Wednesday, November 17, 2010

Advice for Freshmen

To the Freshmen:
You’re almost done with your first semester of college. How do you feel? It probably went by really fast, and I’m here to tell you that before you know it, you’re going to be an upperclassman freaking out about being thrown into the real world too fast, too soon. Over the course of your undergraduate career, you’ll have three full summers before you graduate. What you should be doing the summer after freshman year? There is no absolute correct answer to this question, but this in itself might prove to be frustrating for some. Don’t worry – you still have time to decide, and you have a ton of options as to what you can do this summer.
1.     Find an internship. This is pretty rare for students just completing their first year of college, but it does happen to a lucky few. You can find internships by going to career fairs or if you have personal connections, but most of the time, freshmen aren’t the ones interning over the summer. But if you’re really ambitious, go for it – it’ll give you some good experience and something noteworthy to put on your resume, even if it’s an unpaid internship. It doesn’t even have to be related to your major if you can’t find one that is.
2.     Get a job or volunteer. Many freshmen go home for the summer, and that’s fine. You could pick up an old high school job, or get a new job – a little extra money to spend for sophomore year won’t hurt, especially when the new freshmen come in and you start to feel ignored when the upperclassmen start treating them instead of you. Or, you can volunteer at home too. Some possible volunteer positions could be working in a hospital, being a counselor at a camp, or tutoring.
3.     Study abroad. I personally have not studied abroad, but I hear that it’s an amazing experience, no matter where you go. If you want to go and just chill in a foreign country, learn a different language, or just get some credits out of the way somewhere more exciting that Ann Arbor, you should definitely study abroad. If you’re worried about paying for a trip like this, don’t worry – the university has plenty of financial aid options for those who’d like to study abroad. If you’d like to go abroad anywhere from a couple weeks to a few months, Michigan has a myriad of opportunities for everyone. Please visit for more information.
4.     Take classes. This isn’t a super appealing option, especially when you’ll have already been through two semesters of class, but it can be really helpful in the long run. If you feel like you’re a little behind on credits, or if you really don’t know what you want to study yet, this could be a good option for you. Keep in mind that you can do this at Michigan (make sure you look into off-campus housing, since dorms aren’t available over spring/summer term for students) OR you can do it at an easier, less stressful school or community college. If you take classes elsewhere, keep in mind that the grade you receive won’t transfer, but the credit will (i.e., the grade you get at a different school won’t be counted in your GPA; you’ll only receive credit for the class). Another reason why this could be an appealing option is that certain classes here at Michigan are infamous for destroying GPAs. I strongly recommend for anyone who needs to take Math 215 (Calc 3), Physics 140, or Physics 240 to take it off campus, or at least not during the regular school year. Even Math 116 (Calc 2), if taken at a different college, could take some weight off your back. These classes require a lot of work and the majority of students go through excruciating pain to even pull off a B. If you want to take it at Michigan, I would recommend taking just one of those classes at a time during a spring or summer term. That being said, if you take classes during spring/summer term (here or at a different school), beware that the terms are half as short as a regular semester, so a 4 credit-hour class might meet 8 hours per week and you will learn the material twice as quickly.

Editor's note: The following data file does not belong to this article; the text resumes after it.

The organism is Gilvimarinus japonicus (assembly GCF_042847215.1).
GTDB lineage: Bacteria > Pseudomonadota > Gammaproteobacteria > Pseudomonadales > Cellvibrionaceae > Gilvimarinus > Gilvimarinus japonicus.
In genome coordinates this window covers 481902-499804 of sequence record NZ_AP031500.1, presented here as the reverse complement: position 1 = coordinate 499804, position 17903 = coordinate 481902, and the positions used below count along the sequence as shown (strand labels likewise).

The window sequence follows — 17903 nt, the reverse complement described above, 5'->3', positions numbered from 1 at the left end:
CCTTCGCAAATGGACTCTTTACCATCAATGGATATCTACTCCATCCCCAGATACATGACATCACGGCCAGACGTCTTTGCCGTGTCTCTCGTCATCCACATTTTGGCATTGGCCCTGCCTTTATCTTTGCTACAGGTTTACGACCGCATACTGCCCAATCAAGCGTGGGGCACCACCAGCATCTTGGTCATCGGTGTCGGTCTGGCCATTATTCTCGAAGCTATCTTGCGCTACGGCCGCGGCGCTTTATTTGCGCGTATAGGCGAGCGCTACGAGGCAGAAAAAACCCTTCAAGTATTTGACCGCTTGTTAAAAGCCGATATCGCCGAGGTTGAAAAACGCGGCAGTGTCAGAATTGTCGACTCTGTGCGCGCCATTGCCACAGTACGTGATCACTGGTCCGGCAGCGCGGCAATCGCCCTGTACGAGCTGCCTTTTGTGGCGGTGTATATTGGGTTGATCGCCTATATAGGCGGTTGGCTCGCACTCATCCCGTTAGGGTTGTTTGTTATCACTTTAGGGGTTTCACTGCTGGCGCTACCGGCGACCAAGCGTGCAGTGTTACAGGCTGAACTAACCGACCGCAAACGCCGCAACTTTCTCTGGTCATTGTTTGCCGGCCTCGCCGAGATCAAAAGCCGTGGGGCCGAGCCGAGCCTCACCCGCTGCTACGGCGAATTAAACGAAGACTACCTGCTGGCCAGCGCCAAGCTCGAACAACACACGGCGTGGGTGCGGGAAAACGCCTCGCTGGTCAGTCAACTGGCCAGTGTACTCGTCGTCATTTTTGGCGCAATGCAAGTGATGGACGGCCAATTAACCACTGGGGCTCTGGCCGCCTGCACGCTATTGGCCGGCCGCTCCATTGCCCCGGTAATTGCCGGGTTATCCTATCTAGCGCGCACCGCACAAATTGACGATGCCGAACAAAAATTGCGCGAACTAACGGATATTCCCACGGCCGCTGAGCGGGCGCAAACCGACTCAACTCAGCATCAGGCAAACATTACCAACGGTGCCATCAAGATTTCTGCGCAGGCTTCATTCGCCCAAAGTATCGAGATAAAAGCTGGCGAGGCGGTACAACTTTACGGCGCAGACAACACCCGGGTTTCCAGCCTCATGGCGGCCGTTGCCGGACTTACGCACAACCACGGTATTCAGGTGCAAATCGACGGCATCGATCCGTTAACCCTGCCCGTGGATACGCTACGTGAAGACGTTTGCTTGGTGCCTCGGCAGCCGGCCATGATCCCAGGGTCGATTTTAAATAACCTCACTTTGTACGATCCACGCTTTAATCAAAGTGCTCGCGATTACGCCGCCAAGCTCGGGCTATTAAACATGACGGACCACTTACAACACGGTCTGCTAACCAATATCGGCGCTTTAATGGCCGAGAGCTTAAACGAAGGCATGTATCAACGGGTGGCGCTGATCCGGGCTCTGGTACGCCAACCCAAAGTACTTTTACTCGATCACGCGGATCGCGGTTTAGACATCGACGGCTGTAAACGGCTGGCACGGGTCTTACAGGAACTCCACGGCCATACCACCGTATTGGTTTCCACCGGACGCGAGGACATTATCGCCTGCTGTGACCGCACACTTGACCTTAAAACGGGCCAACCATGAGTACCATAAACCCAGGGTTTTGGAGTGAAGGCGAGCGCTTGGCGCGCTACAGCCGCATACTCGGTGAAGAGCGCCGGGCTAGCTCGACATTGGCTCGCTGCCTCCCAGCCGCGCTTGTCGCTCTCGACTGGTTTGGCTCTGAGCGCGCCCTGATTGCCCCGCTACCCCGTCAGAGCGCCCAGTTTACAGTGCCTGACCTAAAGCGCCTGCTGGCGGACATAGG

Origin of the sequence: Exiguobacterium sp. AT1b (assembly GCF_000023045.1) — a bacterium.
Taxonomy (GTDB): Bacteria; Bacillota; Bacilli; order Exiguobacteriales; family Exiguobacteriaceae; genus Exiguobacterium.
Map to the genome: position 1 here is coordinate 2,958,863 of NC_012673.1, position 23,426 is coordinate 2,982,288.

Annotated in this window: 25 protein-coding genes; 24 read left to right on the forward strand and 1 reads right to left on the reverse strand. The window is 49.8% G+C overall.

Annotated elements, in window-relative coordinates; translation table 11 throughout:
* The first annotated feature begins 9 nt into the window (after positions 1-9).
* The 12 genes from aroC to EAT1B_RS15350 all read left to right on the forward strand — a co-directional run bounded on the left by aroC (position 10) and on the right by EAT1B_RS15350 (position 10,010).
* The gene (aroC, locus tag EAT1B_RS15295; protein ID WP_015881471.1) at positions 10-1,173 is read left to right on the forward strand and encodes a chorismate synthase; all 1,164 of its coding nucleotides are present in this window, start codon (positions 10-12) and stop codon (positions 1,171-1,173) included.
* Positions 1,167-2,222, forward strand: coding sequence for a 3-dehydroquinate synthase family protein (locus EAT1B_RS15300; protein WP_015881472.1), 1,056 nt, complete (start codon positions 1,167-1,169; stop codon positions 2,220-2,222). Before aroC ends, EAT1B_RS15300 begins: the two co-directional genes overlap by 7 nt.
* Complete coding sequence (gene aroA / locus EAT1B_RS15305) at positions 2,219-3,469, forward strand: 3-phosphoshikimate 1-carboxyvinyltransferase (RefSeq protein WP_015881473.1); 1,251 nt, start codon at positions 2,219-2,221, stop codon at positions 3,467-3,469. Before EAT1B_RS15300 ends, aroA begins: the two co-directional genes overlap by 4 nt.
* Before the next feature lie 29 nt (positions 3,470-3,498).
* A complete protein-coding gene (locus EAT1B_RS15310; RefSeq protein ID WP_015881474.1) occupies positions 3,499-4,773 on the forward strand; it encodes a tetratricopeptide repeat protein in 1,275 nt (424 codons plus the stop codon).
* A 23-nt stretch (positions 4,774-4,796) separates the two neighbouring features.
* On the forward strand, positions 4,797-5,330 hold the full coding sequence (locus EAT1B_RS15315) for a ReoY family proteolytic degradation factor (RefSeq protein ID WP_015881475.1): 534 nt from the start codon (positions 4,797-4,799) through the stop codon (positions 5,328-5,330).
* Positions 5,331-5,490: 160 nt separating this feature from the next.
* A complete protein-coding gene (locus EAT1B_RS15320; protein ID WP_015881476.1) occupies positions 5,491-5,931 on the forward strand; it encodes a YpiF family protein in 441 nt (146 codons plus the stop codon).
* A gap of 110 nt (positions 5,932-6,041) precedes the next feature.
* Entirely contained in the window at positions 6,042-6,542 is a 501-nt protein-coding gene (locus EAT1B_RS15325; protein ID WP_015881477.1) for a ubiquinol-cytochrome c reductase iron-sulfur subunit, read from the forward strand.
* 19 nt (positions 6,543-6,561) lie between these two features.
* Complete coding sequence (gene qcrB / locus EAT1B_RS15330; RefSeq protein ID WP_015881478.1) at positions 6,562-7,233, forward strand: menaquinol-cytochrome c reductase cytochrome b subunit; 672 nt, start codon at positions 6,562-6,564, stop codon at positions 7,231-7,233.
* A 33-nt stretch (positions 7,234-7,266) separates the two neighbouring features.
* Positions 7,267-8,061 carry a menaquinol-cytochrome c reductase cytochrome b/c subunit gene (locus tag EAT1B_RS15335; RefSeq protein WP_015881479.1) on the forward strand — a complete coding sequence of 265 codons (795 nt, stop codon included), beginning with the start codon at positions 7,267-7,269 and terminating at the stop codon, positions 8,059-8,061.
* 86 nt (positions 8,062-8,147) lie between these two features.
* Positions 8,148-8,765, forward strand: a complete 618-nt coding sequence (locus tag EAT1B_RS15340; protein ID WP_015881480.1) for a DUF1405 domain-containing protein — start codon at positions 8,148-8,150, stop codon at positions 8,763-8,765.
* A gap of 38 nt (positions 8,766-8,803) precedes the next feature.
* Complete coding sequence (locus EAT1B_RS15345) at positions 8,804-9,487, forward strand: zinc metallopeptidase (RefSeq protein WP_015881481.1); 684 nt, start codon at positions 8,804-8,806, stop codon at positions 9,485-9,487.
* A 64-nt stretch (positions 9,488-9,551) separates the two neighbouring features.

5.     Play. Honestly, since it’s your freshman summer, and you feel good about classes and all that, just go play. Catch up on sleep. Do nothing. This is probably the last summer of your life where you aren’t going to feel the pressures of society and work coming down on you. You’re probably going to want to be productive during your sophomore and junior summers, but you can get away with chilling after freshman year. But since it will be probably get really boring really fast, you might want to think about something you could do to pass time, like taking a road trip, learning how to cook, or working on losing that Freshman 15.
My friend, who studied abroad in Sevilla, Spain, on a weekend trip to Lagos, Portugal.

My brother and I visiting Taipei, Taiwan over the summer. We took language classes there.
      By: Jasmine Huang

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